year = "2010",
language = "Other",
volume = "66",
pages = "21 -- 31",
journal = "Travessia: Revista do Migrante",
issn = "0103-5576",

}

RIS

TY - JOUR

T1 - Saboreando o Brasil em Londres: comida, imigração e identidade.

AU - Brightwell, Graca

PY - 2010

Y1 - 2010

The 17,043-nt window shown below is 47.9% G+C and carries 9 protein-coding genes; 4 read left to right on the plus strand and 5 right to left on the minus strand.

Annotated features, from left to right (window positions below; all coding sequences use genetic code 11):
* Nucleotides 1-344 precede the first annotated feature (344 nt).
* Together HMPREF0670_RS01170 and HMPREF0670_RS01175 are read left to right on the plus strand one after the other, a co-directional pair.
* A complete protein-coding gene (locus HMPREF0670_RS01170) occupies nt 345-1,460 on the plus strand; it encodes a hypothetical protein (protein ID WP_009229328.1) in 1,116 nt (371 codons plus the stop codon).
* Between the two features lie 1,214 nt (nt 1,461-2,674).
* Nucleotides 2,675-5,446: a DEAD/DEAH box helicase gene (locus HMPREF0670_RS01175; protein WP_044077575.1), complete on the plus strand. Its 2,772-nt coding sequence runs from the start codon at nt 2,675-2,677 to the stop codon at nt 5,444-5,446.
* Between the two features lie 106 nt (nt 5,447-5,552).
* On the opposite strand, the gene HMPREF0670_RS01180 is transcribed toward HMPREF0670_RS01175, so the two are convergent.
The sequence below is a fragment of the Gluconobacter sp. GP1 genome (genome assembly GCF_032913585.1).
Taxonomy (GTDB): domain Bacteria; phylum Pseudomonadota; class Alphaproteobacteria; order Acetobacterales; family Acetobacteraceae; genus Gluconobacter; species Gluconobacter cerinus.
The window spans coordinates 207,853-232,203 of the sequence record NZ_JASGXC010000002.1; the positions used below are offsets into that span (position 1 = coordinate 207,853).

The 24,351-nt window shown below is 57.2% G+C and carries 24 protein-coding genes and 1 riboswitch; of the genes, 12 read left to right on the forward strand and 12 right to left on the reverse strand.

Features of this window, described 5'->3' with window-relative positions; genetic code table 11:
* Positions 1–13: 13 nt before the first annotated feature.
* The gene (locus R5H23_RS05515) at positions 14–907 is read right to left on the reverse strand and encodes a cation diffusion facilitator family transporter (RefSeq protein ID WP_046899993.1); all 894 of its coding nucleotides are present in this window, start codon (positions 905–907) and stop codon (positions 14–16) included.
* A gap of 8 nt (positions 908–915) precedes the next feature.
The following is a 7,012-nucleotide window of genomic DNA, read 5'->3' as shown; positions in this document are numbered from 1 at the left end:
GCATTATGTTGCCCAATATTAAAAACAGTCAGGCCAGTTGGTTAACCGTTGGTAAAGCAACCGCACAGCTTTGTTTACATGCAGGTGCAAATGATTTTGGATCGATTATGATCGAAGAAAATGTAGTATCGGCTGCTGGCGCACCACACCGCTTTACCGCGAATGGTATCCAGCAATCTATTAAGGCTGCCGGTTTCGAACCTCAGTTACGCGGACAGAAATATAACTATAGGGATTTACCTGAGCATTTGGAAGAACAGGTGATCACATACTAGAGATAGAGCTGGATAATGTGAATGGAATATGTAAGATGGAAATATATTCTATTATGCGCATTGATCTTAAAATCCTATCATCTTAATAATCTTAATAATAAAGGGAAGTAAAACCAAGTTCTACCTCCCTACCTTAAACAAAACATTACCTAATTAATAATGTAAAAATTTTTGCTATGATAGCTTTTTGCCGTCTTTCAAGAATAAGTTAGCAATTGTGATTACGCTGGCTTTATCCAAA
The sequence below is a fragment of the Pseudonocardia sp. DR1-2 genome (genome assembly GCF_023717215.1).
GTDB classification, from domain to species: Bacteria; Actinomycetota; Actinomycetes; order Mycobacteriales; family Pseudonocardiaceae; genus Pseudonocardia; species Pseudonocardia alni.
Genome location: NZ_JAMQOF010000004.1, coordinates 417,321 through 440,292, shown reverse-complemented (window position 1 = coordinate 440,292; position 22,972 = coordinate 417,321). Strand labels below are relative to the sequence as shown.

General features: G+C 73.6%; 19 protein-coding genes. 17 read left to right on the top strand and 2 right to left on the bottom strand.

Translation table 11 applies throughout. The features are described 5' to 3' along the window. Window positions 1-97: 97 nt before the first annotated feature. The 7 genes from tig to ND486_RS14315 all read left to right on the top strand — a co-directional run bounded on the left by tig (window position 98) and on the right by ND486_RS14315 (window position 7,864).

N2 - Despite limited public statistics and low visibility in the UK, there are estimated to be between 130,000 and 160,000 Brazilian-born residents in London, 30,000 of whom live in the Borough of Brent alone (Evans and et al. 2007). This increased Brazilian presence over the last decade or so has stimulated a recent but dynamic commercial culture of marketing Brazilian food in London. Scholars of Brazilian emigration have already mentioned the unique role food plays in the construction and maintenance of Brazilian identities when abroad. This is shown by research from Linger (2001)) with Japanese-Brazilians, Martes (2004) with Brazilians in the U.S.A, and Aguiar’s (2009) “ethnic consumption” among Brazilians in the UK. However, despite its importance in the migrant’s experience food remains on the fringes of academic enquiry in Brazilian migration studies.My research tries to bridge this gap by investigating the ways in which food shapes the production, negotiation and reinvention of transnational identities, drawing empirical inspiration from the food experiences of Brazilian immigrants living in London. In this article I present some initial considerations based on readings, field observations and reflections on my own gastronomic experiences both as an immigrant and as a Brazilian research student in London. The growing number of Brazilian food businesses tap into this growth of the Brazilian population in London and for ‘a hunger for home’. Adverts placed by food outlets in magazines aimed at London’s Brazilian population promise that the food sold will make Brazilians “feel at home” or feel “as if you were there”. Within the community this is known as ‘economia da saudade’ (homesickness business), a niche sector comprised of restaurants, cafes, grocery shops, formal and informal catering services and butchers. Commercial activity in Brazilian food has a notable density in the borough of Brent (25% of all London outlets) but is also distributed across London. Generally these businesses are small and family owned, existing in close proximity to other Brazilian businesses such as hairdressers, butchers and money remittance services. This demand is often motivated by the fact that those recently arrived do not know how to find the products they are looking for due to the language barrier. But there are undoubtedly other factors at play as well. So far from home, the banality of these products brings a comforting familiarity. It is not just the products themselves which attract clients to these establishments, it is the complete experience: familiar tastes, sounds and aromas of food; the chance to meet someone to talk with in Portuguese; to gain information about jobs, housing, schools, news from Brazil (it is common in these establishments to find a television showing Brazilian programmes); to collect a copy of a Brazilian magazine; to send money; or in search of something intangible which helps fill the enormous void many people experience as a result of migration.